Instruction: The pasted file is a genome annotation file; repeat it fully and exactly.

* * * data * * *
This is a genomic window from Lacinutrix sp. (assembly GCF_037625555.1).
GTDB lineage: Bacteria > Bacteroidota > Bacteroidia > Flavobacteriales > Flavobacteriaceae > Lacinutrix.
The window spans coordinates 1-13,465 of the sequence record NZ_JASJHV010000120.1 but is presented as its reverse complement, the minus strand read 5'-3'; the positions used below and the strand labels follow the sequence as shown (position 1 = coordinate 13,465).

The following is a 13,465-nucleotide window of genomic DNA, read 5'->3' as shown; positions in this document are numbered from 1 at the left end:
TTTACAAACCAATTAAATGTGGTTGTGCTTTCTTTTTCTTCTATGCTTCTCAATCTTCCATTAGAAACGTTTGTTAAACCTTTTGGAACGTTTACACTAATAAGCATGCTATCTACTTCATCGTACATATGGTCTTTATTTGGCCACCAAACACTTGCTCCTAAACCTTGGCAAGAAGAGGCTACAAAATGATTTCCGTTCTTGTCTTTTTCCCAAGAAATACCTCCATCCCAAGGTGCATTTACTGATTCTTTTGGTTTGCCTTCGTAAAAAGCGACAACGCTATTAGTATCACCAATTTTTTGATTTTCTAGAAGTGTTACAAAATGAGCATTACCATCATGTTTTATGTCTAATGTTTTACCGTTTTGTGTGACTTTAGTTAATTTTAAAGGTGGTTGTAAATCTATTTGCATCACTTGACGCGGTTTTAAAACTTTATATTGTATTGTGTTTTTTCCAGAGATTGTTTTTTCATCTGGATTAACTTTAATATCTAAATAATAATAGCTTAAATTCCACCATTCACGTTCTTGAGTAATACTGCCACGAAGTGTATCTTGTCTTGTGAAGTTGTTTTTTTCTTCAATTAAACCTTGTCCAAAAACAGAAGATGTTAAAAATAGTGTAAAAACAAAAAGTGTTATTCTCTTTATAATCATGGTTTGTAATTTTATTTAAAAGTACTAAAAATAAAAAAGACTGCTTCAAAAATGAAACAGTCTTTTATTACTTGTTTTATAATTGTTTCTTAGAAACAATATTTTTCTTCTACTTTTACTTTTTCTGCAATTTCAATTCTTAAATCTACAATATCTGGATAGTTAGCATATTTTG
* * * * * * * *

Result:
This is a genomic window from Lacinutrix sp. (assembly GCF_037625555.1).
GTDB lineage: Bacteria > Bacteroidota > Bacteroidia > Flavobacteriales > Flavobacteriaceae > Lacinutrix.
The window spans coordinates 1-13,465 of the sequence record NZ_JASJHV010000120.1 but is presented as its reverse complement, the minus strand read 5'-3'; the positions used below and the strand labels follow the sequence as shown (position 1 = coordinate 13,465).

The following is a 13,465-nucleotide window of genomic DNA, read 5'->3' as shown; positions in this document are numbered from 1 at the left end:
TTTACAAACCAATTAAATGTGGTTGTGCTTTCTTTTTCTTCTATGCTTCTCAATCTTCCATTAGAAACGTTTGTTAAACCTTTTGGAACGTTTACACTAATAAGCATGCTATCTACTTCATCGTACATATGGTCTTTATTTGGCCACCAAACACTTGCTCCTAAACCTTGGCAAGAAGAGGCTACAAAATGATTTCCGTTCTTGTCTTTTTCCCAAGAAATACCTCCATCCCAAGGTGCATTTACTGATTCTTTTGGTTTGCCTTCGTAAAAAGCGACAACGCTATTAGTATCACCAATTTTTTGATTTTCTAGAAGTGTTACAAAATGAGCATTACCATCATGTTTTATGTCTAATGTTTTACCGTTTTGTGTGACTTTAGTTAATTTTAAAGGTGGTTGTAAATCTATTTGCATCACTTGACGCGGTTTTAAAACTTTATATTGTATTGTGTTTTTTCCAGAGATTGTTTTTTCATCTGGATTAACTTTAATATCTAAATAATAATAGCTTAAATTCCACCATTCACGTTCTTGAGTAATACTGCCACGAAGTGTATCTTGTCTTGTGAAGTTGTTTTTTTCTTCAATTAAACCTTGTCCAAAAACAGAAGATGTTAAAAATAGTGTAAAAACAAAAAGTGTTATTCTCTTTATAATCATGGTTTGTAATTTTATTTAAAAGTACTAAAAATAAAAAAGACTGCTTCAAAAATGAAACAGTCTTTTATTACTTGTTTTATAATTGTTTCTTAGAAACAATATTTTTCTTCTACTTTTACTTTTTCTGCAATTTCAATTCTTAAATCTACAATATCTGGATAGTTAGCATATTTTG